The octopus provides roboticists with a good example of a completely compliant structure that can however reach good levels of stiffness and then exert forces on its environment. With no rigid structures, the octopus can deform its body and fit small apertures, its arms can bend in all directions and they can even elongate. The peculiar muscular Structure of the octopus arm, named muscular hydrostat, acts in fact as a modifiable skeleton, providing stiffness when and where needed. A key point in imitating this muscular structure is that the muscular hydrostat creates a sort of antagonistic mechanism between different muscle fibres. As a consequence, the arm movements are given by a combination of contractions of part of the muscles and passive stretching of the other muscles. On one side, this reduces the contraction requirements for the single muscle; on the other side, the contractile structure must be compliant and passively stretchable. The contractile units proposed here are built with EAP (Electro-Active Polymer) technology, with a particular geometry that increases the contraction range and force, by using soft materials. Contraction tests on prototypes of the contracting units show a very good similarity with a theoretical model and support the starting hypothesis on the possibility of building a robotic octopus-like arm based on an artificial muscular hydrostat.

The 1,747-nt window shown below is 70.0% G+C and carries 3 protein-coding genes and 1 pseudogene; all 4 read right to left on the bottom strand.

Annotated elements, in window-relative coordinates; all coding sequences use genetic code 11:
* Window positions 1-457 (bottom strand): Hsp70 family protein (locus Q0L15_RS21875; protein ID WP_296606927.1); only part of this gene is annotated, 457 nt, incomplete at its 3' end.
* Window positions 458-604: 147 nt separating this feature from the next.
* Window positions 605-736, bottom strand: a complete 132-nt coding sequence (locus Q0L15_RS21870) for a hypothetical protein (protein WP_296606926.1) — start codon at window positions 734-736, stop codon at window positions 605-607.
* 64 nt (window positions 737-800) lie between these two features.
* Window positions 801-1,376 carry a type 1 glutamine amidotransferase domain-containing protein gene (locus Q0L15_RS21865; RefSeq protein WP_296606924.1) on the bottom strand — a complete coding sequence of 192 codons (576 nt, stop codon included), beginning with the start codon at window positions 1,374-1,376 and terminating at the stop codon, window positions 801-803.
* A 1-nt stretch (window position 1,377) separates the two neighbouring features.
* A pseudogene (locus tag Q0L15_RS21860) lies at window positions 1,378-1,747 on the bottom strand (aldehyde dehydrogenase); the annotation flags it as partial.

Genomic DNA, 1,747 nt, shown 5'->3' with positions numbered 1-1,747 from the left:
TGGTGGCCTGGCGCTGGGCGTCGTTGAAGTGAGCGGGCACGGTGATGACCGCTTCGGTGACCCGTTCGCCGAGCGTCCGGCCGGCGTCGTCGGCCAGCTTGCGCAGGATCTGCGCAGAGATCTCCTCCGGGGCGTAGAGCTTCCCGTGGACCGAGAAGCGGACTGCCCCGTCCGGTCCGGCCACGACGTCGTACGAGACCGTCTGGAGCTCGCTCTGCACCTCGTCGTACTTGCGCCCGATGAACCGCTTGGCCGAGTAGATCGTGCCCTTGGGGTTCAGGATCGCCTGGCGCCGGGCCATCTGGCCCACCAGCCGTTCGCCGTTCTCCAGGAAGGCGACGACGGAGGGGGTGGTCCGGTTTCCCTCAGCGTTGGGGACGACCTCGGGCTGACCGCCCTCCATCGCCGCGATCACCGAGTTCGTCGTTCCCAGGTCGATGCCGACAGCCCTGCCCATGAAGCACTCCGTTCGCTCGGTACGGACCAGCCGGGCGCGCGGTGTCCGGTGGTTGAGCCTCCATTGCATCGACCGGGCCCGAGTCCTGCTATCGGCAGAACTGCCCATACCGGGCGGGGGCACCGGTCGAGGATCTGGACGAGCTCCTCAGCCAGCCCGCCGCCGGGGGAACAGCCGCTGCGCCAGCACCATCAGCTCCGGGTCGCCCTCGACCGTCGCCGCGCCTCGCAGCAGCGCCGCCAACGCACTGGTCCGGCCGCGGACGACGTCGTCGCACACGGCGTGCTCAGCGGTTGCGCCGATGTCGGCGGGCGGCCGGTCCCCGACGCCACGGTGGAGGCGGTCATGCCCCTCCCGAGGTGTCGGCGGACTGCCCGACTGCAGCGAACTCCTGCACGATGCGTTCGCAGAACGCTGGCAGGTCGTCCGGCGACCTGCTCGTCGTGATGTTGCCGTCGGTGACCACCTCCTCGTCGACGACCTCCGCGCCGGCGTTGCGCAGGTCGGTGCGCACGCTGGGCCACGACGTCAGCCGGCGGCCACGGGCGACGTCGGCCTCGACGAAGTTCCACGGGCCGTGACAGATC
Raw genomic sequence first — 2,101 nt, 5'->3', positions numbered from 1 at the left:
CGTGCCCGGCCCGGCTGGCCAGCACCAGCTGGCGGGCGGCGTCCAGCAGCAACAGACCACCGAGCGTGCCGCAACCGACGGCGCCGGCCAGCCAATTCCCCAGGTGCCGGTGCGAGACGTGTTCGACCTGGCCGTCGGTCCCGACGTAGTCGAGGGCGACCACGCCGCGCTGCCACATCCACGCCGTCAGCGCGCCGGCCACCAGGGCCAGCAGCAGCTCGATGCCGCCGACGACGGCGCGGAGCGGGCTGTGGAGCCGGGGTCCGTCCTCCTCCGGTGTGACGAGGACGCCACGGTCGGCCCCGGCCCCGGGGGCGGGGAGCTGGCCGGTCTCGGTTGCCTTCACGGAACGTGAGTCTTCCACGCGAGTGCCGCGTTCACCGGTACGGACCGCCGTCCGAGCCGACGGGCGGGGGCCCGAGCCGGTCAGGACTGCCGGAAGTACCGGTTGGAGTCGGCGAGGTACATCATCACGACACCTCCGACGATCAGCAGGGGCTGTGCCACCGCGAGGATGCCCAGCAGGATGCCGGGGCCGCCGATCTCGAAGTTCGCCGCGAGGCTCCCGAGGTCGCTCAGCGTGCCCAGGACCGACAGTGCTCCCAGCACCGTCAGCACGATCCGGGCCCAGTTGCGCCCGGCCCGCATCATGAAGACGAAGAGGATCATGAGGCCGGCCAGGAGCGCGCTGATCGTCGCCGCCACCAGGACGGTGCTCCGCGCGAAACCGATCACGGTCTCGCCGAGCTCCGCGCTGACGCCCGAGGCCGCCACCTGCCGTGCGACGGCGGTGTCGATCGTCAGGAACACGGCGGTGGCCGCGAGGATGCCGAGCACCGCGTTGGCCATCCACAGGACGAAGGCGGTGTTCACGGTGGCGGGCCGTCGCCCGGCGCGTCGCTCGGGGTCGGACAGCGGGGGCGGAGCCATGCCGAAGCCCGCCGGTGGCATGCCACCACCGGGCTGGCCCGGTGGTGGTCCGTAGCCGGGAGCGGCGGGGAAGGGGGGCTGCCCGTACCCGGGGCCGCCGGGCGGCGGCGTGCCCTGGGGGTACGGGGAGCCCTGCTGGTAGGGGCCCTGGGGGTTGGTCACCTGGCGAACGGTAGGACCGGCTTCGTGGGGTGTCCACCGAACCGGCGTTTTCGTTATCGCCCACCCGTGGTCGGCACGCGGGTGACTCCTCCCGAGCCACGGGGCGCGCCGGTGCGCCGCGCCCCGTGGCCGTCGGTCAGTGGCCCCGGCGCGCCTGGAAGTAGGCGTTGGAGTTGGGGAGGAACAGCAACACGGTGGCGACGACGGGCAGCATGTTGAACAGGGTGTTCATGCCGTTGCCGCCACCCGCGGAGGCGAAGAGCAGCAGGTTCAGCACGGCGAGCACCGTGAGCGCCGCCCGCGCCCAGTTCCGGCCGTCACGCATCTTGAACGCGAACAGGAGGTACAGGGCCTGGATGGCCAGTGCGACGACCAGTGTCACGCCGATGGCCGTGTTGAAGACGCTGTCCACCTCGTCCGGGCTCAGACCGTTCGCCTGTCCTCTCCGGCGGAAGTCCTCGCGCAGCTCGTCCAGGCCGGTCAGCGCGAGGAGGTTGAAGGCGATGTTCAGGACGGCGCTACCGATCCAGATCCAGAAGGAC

|Titolo:||Design and Development of a Soft Actuator for a Robot Inspired by the Octopus Arm|
|Data di pubblicazione:||2009|
|Appare nelle tipologie:||4.1 Contributo Atti Congressi/Articoli in extenso|